Research Roundup

Overviews of the climate change work happening at Forest Service research stations.
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Soil carbon dynamics in peatlands: PEATcosm
Northern Research Station

Peatland ecosystems represent 3-5% of earth's land surface, but store 12-30% of soil organic carbon. However, this very large pool of carbon is vulnerable to loss to the atmosphere as CO2 because of climate change. Lowered water tables caused by climate change or human-caused drainage can shift peatlands from being net carbon sinks to net carbon sources. The PEATcosm experiment was initiated to study the relationships between water tables, plant communities, and carbon and nutrient cycling in peatlands in a controlled setting. Read more on the experiment here [pdf].

Contact: Evan Kane
Assessing Local Urban Forest Carbon Storage, Sequestration and Effects on Emissions from Building Energy Use
Northern Research Station
Project website: http://www.itreetools.org/

The i-Tree suite of models is designed to link research with local data on tree populations to assess the services and values provide by trees. The model is constantly being updated with new features and is being used globally. The model estimates numerous ecosystem services, disservices, and values, and includes estimates of tree carbon storage and annual sequestration, and their effects on building energy and consequent emissions from power plants. For more, please see the i-Tree tools page.

Contact: David Nowak
Effects of urban tree management and species selection on atmospheric carbon dioxide
Northern Research Station

Trees sequester and store carbon in their tissue at differing rates and amounts based on such factors as tree size at maturity, life span, and growth rate. Concurrently, tree care practices release carbon back to the atmosphere based on fossil-fuel emissions from maintenance equipment (e.g., chain saws, trucks, chippers). Management choices such as tree locations for energy conservation and tree disposal methods after removal also affect the net carbon effect of the urban forest. Different species, decomposition, energy conservation, and maintenance scenarios were evaluated to determine how these factors influence the net carbon impact of urban forests and their management. If carbon (via fossil-fuel combustion) is used to maintain vegetation structure and health, urban forest ecosystems eventually will become net emitters of carbon unless secondary carbon reductions (e.g., energy conservation) or limiting decomposition via long-term carbon storage (e.g., wood products, landfills) can be accomplished to offset the maintenance carbon emissions. Management practices to maximize the net benefits of urban forests on atmospheric carbon dioxide are discussed.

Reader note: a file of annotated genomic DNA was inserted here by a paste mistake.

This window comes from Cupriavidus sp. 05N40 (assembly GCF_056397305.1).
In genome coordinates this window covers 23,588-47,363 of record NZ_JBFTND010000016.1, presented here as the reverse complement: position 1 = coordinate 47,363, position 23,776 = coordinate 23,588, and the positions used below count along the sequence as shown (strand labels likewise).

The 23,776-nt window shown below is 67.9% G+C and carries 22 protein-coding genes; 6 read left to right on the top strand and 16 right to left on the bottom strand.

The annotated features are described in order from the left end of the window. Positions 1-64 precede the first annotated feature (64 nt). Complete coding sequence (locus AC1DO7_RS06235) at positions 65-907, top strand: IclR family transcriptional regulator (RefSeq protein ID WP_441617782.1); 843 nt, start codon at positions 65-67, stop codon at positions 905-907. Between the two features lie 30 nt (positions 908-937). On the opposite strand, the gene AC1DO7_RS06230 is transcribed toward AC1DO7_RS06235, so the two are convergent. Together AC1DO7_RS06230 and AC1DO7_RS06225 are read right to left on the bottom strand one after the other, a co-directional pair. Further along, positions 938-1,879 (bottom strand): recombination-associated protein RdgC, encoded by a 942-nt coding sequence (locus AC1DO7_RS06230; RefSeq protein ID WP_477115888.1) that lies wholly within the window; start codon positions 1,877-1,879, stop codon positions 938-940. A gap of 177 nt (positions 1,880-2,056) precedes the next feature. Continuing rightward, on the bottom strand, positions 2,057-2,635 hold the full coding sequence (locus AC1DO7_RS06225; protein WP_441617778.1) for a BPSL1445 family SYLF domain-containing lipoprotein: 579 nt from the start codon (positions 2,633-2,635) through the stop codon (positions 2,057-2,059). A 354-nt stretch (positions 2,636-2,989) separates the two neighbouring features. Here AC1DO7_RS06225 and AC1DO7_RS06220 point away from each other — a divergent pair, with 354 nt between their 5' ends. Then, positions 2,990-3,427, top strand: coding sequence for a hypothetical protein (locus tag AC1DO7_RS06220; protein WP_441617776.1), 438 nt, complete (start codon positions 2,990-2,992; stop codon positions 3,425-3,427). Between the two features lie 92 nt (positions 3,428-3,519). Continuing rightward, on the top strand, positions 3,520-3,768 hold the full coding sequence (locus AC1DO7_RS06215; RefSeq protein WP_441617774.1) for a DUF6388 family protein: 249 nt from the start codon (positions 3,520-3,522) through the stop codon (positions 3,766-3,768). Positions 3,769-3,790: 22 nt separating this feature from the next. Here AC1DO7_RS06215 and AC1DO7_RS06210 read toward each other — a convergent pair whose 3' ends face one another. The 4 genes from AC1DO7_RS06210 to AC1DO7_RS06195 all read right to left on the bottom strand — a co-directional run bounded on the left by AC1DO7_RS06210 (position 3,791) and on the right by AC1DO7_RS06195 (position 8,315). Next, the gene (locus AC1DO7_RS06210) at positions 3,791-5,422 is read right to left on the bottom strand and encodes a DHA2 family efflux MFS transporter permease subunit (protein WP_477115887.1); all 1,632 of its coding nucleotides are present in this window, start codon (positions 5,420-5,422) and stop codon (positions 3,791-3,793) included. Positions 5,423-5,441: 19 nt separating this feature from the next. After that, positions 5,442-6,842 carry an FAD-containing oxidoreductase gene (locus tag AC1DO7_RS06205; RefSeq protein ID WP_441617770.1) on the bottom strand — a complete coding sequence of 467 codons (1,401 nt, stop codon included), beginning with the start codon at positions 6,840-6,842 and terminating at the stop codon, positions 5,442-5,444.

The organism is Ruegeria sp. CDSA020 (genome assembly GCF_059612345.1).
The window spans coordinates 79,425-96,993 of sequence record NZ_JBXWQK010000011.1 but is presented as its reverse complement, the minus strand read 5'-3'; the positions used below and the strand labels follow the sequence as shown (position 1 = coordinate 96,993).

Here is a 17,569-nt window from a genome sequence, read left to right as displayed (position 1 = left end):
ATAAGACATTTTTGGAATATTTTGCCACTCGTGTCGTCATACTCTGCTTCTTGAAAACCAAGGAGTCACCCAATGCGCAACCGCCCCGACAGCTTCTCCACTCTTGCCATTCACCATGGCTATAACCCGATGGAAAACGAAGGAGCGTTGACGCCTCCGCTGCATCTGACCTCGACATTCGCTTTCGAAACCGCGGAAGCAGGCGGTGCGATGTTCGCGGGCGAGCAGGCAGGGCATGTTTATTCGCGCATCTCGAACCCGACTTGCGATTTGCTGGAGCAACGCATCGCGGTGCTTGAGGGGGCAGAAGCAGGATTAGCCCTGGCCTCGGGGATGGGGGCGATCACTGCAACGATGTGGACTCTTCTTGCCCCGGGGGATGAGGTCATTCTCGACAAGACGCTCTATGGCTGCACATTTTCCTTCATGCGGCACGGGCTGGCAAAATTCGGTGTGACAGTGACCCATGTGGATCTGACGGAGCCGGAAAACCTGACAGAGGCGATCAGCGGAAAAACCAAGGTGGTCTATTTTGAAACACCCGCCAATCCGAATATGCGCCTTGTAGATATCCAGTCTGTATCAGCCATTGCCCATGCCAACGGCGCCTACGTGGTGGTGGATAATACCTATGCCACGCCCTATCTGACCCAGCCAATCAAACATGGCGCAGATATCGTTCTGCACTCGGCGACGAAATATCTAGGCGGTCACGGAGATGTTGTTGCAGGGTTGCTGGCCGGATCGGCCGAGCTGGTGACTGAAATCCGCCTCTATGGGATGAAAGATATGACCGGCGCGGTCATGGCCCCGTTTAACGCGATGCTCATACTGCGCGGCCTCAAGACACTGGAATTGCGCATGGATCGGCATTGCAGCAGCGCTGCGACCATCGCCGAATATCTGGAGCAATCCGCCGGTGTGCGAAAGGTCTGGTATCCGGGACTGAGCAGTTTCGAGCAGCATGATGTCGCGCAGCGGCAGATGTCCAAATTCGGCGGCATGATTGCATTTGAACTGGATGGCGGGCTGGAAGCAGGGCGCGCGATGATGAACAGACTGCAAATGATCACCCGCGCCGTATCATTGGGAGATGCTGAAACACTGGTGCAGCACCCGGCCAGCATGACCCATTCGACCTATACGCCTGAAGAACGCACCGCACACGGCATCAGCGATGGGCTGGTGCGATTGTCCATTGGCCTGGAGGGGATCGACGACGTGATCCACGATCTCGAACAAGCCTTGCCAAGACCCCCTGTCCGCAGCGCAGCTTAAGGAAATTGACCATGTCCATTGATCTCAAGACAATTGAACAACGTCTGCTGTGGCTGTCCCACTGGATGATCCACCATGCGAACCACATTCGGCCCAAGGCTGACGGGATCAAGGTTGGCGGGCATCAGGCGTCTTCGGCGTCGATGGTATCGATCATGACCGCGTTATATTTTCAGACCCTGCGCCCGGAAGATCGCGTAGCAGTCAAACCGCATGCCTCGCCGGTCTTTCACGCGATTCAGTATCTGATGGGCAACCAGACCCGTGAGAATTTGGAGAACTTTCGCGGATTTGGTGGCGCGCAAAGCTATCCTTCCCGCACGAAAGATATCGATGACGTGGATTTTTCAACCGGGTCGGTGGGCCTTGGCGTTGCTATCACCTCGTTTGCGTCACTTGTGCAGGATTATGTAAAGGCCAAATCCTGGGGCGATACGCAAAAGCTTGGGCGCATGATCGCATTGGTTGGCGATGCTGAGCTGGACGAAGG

Contact: David Nowak
Updated US National Carbon Storage and Sequestration Estimates
Northern Research Station

The latest research on urban forests in the United States reveals that urban whole tree carbon storage densities average 7.69 kg C per m2 of tree cover and sequestration densities average 0.28 kg C per m2 of tree cover per year. Total tree carbon storage in U.S. urban areas (c. 2005) is estimated at 643 million metric tons ($50.5 billion value; 95% CI = 597 million and 690 million metric tons) and annual sequestration is estimated at 25.6 million metric tons ($2.0 billion value; 95% CI = 23.7 million to 27.4 million metric tons). Estimates are presented by state and include the latest urban tree cover data and field data from urban areas across the United States.

Contact: David Nowak
Climate Change and Reptile Habitat in the northwestern U.S.